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Ancient african civilization

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Ancient african civilization

  1. 1. Ancient African Civilizations Kush, Axum, Ghana, Mali, Songhai & Bantus 750 BCE – 1500CE
  2. 2. Geography Sahara Desert Africa is the second largest continent on Earth. Africa has several distinct geographical zones. The northern fringe, on the coast of the Mediterranean Sea, is mountainous. South of the mountain ranges is the largest desert on Earth, the Sahara. South of the Sahara, Africa is divided into several regions. In the west, the Sahara gradually gives way to grasslands in the interior and tropical jungles on the coast. Savann Rain Forest a (African In the East, the Great Rift Valley is full of Plains) snow-topped mountains and deep canyons, with a grassland region that is Congo Basin populated with animals. Kalahari The Congo Basin is full of dense Desert vegetation fed by the Congo River. These tropical rainforests eventually fade to hills and plateaus, high flat land areas and deserts to the south.
  3. 3. Climate Africa has four distinct climate zones: Desert, Rain Forest, Savanna, and the Mild Zones. The Mild Zones are the smallest regions (dark green, left), and stretch across the Northern coast and the southern tip of Africa, plus a region near the Drakensberg Mountains in the Southeast. Deserts form the second climate zone. The Sahara in the north and the Kalahari in the south are the tow largest deserts. Together they cover about 40% of Africa. The rain forest is the third climate zone. It stretches along the equator and is about 10% of the continent. Heavy rains and warm temperatures produce dense forests where little farming and travel are possible. The rainforest is also home to disease-carrying insects, including the tsetse fly, which produces sleeping sickness in humans and animals. The final climate zone is the Savannas, the grass plains with small trees and shrubs. The Savannas make up about 40% of the continent. They receive enough rainfall for farming and herding animals. Each of the zones is populated with people, who have adapted to the geographical and climate challenges in unique ways.
  4. 4. Kush  By 2000 BCE, the area south of Egypt, called Nubia, had developed extensive trade.  Nubians traded ivory, ebony, frankincense, and leopard skin  Nubia was controlled by Egypt until around 1000 BCE  In 750 BCE, the Kush conquered Egypt, but were overwhelmed by the Assyrians less than a hundred years later, in 663 BCE  The Kush were still using bronze and stone, while the Assyrians used iron spears and swords  After the Assyrians conquered Egypt, the Kushites returned to their land in Nubia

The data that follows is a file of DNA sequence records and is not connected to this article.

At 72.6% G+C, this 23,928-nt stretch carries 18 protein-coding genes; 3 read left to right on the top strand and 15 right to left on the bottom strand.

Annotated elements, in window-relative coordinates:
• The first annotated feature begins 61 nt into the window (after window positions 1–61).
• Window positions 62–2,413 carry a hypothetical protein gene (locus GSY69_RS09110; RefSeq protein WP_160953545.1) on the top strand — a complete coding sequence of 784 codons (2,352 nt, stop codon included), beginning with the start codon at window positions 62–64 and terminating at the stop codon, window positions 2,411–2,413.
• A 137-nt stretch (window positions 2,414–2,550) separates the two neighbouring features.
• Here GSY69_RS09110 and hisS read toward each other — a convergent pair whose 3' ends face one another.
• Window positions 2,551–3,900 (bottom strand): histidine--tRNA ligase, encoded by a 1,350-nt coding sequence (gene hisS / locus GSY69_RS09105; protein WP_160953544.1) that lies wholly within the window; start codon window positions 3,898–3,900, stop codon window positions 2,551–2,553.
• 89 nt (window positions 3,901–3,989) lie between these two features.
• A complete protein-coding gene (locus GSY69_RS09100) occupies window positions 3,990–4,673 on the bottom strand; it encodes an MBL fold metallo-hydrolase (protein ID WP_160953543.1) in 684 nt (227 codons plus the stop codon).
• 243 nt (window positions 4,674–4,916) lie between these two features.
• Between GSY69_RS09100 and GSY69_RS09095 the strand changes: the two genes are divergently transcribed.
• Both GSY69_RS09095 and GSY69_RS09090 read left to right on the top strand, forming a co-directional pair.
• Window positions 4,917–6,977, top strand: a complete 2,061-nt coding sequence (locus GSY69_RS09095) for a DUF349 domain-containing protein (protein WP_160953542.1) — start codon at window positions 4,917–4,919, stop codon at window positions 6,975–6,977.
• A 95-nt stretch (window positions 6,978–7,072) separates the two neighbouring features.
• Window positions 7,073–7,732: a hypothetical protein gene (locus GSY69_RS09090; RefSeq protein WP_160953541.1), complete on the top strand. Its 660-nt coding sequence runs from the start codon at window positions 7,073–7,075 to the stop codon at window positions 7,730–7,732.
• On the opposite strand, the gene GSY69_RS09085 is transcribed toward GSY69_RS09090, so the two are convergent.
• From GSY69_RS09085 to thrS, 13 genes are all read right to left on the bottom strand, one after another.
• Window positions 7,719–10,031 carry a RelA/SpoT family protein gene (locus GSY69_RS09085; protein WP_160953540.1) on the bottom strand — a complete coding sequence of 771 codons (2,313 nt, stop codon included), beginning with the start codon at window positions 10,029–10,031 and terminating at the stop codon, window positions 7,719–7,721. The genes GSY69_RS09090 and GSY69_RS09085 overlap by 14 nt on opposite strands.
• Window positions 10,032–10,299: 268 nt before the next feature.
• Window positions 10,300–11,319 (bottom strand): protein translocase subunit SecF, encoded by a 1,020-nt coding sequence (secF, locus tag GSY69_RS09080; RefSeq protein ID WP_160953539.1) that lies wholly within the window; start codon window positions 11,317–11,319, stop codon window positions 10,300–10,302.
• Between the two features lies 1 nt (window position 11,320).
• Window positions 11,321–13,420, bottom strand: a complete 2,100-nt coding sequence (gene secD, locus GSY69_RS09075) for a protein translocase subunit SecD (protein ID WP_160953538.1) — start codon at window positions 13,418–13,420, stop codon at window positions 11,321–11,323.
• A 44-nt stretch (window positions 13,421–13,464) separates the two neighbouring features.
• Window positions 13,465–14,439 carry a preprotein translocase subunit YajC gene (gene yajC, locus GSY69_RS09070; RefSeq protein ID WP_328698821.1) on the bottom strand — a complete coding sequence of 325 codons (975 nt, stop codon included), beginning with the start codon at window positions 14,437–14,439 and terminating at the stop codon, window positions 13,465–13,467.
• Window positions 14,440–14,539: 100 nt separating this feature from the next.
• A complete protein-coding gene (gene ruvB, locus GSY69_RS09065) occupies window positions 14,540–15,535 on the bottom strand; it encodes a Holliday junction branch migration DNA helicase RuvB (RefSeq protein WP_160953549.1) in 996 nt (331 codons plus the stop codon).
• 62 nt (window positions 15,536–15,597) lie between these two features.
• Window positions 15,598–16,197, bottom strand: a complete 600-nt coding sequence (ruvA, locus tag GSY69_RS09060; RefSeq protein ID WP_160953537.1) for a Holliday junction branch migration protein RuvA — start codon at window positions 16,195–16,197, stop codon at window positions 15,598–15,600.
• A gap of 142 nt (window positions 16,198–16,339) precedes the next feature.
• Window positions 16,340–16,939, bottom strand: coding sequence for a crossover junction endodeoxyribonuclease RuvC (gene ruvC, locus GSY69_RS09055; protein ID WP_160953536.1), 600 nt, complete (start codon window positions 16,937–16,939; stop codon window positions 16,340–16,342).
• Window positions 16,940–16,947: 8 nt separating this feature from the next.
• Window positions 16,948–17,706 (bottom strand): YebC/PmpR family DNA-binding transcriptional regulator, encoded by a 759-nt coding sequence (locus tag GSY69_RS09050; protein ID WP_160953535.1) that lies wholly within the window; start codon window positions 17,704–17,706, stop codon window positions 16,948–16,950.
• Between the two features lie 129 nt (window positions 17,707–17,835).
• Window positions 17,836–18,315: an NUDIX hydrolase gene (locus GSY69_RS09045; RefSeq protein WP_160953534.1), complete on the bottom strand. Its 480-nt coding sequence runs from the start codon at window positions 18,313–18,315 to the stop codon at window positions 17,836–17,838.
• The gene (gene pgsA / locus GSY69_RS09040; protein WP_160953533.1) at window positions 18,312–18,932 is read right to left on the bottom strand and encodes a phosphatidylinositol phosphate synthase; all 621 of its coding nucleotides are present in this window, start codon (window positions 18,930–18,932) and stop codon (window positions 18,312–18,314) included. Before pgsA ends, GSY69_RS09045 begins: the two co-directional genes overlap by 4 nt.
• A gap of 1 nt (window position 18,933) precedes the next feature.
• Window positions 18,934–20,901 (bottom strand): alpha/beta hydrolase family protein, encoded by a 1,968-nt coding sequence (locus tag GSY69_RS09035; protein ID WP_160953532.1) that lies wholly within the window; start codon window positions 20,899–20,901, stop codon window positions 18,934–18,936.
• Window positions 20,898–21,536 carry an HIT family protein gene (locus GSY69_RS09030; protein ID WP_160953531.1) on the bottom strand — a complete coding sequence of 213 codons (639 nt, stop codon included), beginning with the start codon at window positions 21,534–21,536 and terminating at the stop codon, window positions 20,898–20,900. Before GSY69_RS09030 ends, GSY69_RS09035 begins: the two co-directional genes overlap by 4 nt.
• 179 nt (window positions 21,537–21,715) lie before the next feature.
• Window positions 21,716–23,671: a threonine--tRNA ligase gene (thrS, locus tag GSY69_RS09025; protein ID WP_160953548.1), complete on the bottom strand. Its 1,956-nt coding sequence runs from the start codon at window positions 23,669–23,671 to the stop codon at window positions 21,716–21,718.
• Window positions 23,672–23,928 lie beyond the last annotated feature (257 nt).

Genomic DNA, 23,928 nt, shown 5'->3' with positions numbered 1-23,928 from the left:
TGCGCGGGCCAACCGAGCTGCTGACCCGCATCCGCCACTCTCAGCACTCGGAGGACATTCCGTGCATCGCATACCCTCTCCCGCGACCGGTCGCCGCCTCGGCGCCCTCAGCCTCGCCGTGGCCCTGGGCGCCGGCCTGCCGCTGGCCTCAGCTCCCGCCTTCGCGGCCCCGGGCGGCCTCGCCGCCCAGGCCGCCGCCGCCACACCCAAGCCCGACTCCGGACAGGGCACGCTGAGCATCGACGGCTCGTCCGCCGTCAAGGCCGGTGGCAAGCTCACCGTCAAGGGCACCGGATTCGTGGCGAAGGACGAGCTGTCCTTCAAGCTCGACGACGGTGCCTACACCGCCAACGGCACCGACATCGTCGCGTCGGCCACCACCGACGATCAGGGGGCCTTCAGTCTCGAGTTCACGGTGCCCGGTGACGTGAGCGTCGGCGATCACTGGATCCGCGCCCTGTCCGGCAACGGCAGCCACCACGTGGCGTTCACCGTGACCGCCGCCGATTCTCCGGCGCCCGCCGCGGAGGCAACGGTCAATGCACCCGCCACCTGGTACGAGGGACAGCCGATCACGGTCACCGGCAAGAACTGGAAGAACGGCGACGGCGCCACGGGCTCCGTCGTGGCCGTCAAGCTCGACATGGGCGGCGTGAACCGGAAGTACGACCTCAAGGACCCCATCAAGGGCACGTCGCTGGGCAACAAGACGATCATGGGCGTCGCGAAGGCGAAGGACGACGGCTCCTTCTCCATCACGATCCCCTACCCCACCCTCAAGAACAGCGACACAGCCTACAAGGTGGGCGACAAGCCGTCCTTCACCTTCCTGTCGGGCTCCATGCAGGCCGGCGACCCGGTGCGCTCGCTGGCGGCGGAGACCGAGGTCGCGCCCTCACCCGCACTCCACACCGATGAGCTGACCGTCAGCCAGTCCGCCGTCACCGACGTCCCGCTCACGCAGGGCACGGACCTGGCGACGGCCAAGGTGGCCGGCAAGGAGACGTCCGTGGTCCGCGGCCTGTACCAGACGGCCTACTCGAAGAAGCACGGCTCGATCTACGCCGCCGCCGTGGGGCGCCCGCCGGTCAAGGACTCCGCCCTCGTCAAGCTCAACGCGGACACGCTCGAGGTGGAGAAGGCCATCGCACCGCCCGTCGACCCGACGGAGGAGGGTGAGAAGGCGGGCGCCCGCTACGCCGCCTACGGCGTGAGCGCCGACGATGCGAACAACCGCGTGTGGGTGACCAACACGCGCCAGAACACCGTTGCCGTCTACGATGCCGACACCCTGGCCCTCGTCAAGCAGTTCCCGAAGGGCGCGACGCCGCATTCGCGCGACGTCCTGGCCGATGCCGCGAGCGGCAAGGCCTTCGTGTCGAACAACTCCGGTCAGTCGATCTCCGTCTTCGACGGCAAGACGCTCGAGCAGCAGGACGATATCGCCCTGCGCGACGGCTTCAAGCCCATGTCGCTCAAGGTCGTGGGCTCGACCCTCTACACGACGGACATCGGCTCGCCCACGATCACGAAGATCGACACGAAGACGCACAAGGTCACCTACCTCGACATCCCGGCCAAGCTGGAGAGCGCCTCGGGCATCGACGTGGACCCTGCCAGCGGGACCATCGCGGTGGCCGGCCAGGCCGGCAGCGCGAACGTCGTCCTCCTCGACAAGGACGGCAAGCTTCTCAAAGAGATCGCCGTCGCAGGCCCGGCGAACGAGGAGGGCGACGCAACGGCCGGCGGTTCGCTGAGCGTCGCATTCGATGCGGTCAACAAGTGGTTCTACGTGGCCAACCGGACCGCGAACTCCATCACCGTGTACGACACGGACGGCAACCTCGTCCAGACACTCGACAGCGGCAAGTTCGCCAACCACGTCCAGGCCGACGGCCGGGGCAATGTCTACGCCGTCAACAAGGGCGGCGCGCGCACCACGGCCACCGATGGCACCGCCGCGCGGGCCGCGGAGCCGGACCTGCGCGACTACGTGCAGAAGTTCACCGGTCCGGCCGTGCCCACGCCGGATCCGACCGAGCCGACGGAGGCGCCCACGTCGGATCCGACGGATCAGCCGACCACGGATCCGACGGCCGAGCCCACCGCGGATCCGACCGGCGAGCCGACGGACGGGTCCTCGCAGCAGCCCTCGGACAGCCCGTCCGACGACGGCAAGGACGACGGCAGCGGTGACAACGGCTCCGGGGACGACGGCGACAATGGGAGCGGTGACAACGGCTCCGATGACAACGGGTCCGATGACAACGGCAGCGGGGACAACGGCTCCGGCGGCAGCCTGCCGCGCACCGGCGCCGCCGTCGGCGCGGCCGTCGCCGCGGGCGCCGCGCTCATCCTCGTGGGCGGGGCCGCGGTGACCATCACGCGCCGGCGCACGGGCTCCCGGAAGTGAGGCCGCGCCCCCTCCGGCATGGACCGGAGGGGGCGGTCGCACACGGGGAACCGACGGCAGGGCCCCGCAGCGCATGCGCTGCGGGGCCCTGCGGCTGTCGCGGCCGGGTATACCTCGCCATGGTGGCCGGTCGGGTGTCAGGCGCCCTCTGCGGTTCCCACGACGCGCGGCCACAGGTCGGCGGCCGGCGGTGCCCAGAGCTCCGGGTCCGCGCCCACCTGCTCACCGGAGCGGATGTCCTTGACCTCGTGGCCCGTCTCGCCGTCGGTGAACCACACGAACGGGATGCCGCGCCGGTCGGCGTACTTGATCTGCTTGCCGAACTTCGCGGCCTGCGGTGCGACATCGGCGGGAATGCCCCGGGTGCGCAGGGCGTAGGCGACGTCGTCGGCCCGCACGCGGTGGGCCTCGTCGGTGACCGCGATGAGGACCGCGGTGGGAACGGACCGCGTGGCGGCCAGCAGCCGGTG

5. 5. Kush Economics & Society  Kush economics were based on farming and trade.  They built a capital city in Meroe, which became a trading center.  Meroe had a large supply of iron ore; the Kush were able to make the iron weapons they had seen on the Assyrians  The Kush was a major trading empire, taking advantage of the Nile and land routes  Kush trade went as far as Rome, India, and Arabia  Traded: iron, ivory, ebony,  Received: jewelry, silver, luxury goods  Not much is known about Kush society. They left behind tombs full of luxury items, demonstrating that they were prosperous and had traded with distant countries. This suggests there was probably a large trader or merchant class in Kush society.  The Kush flourished from about 250 BCE to approximately 150 CE, but declined because of the rise of a new power in the region. Kush Tombs
  6. 6. Axum South of the Kush was Ethiopia, where the Axum were located. Originally started as an Arab colony, Axum emerged as an independent state that combined African and Arabic cultures. Axum was prosperous because of it’s prime location on the Red Sea, which allowed them to trade between India, the Mediterranean, and southern Africa. Like the Kush, they exported ivory, spices, and slaves. They imported textiles, metal goods, wine and olive oil.
  7. 7. Axum Axum competed with the Kush for control of the ivory trade. In the fourth century CE, King Ezana, the Axumite ruler, invaded Kush and conquered it. The most distinctive feature of the Axumites was their religion. Around 330 CE, the king converted to Christianity, which was brought to Axum by Syrians. The king made Christianity the official religion of Axum. After King Ezana died, the Axum kingdom flourished until the rise of Islam, which brought Arab forces into northern and eastern Africa. In 641, Arab forces took control of Egypt. By the 700s, the entire coast of North Africa was under Arab rule. The Muslim trading states lived peacefully with Axum until the 12th century, when the Muslims started moving inland into Africa. By the 15th century Axum was in constant conflict with King the Muslim states. Ezana
  8. 8. Kingdom of Ghana  Ghana was the first great trading state of Western Africa  Ghana emerged around 500 CE; Ghana was a series of villages and farmlands organized under strong rulers  The kings of Ghana governed without laws, instead they used a well-trained army to enforce their wishes  Kings based their wealth on the gold and iron trade
  9. 9. Ghana Economy & Trade  The Ghana kingdom was rich in both iron and gold  They had trained blacksmiths to turn the iron into weapons and tools  The heartland of Ghana was one of the richest gold-producing areas of all of Africa, making it the center of an enormous trade empire  Muslim merchants from North Africa brought textiles, metal goods, horses, and salt, which they exchanged for iron and gold.  Ghana also exported ivory, ostrich feathers, hides, and slaves  Many of the trade goods were carried by the Berbers, nomadic peoples whose camel caravans became known as “fleets across the desert”.  Merchants from Ghana were very wealthy and paid a tax to the king, but nearly all trade was conducted through the Berbers, who brought the goods to Muslim traders.  Ghana collapsed in the 1100s, weakened by wars and the competition from other trading societies.